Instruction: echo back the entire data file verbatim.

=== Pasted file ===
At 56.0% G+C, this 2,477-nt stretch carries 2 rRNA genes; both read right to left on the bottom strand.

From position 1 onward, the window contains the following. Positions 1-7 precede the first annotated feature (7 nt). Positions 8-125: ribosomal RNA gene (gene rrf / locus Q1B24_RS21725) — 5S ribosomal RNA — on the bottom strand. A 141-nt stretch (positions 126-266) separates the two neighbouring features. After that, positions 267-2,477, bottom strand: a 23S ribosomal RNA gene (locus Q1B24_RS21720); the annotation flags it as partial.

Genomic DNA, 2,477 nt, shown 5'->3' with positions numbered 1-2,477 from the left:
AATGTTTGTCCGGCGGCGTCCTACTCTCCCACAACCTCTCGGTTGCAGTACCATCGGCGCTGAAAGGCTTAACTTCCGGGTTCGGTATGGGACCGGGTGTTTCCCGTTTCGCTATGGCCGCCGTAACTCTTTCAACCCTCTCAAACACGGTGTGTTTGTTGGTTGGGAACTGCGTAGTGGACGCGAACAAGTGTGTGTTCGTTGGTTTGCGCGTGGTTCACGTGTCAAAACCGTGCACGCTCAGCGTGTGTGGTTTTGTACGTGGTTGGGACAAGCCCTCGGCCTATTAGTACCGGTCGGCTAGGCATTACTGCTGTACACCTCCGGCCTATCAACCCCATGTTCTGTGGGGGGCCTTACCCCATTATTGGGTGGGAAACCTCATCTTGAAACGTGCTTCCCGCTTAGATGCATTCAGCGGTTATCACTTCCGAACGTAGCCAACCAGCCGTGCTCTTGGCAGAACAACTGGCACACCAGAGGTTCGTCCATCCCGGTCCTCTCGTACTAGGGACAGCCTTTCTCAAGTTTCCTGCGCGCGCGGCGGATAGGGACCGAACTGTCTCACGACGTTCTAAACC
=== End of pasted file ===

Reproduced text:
At 56.0% G+C, this 2,477-nt stretch carries 2 rRNA genes; both read right to left on the bottom strand.

From position 1 onward, the window contains the following. Positions 1-7 precede the first annotated feature (7 nt). Positions 8-125: ribosomal RNA gene (gene rrf / locus Q1B24_RS21725) — 5S ribosomal RNA — on the bottom strand. A 141-nt stretch (positions 126-266) separates the two neighbouring features. After that, positions 267-2,477, bottom strand: a 23S ribosomal RNA gene (locus Q1B24_RS21720); the annotation flags it as partial.

Genomic DNA, 2,477 nt, shown 5'->3' with positions numbered 1-2,477 from the left:
AATGTTTGTCCGGCGGCGTCCTACTCTCCCACAACCTCTCGGTTGCAGTACCATCGGCGCTGAAAGGCTTAACTTCCGGGTTCGGTATGGGACCGGGTGTTTCCCGTTTCGCTATGGCCGCCGTAACTCTTTCAACCCTCTCAAACACGGTGTGTTTGTTGGTTGGGAACTGCGTAGTGGACGCGAACAAGTGTGTGTTCGTTGGTTTGCGCGTGGTTCACGTGTCAAAACCGTGCACGCTCAGCGTGTGTGGTTTTGTACGTGGTTGGGACAAGCCCTCGGCCTATTAGTACCGGTCGGCTAGGCATTACTGCTGTACACCTCCGGCCTATCAACCCCATGTTCTGTGGGGGGCCTTACCCCATTATTGGGTGGGAAACCTCATCTTGAAACGTGCTTCCCGCTTAGATGCATTCAGCGGTTATCACTTCCGAACGTAGCCAACCAGCCGTGCTCTTGGCAGAACAACTGGCACACCAGAGGTTCGTCCATCCCGGTCCTCTCGTACTAGGGACAGCCTTTCTCAAGTTTCCTGCGCGCGCGGCGGATAGGGACCGAACTGTCTCACGACGTTCTAAACC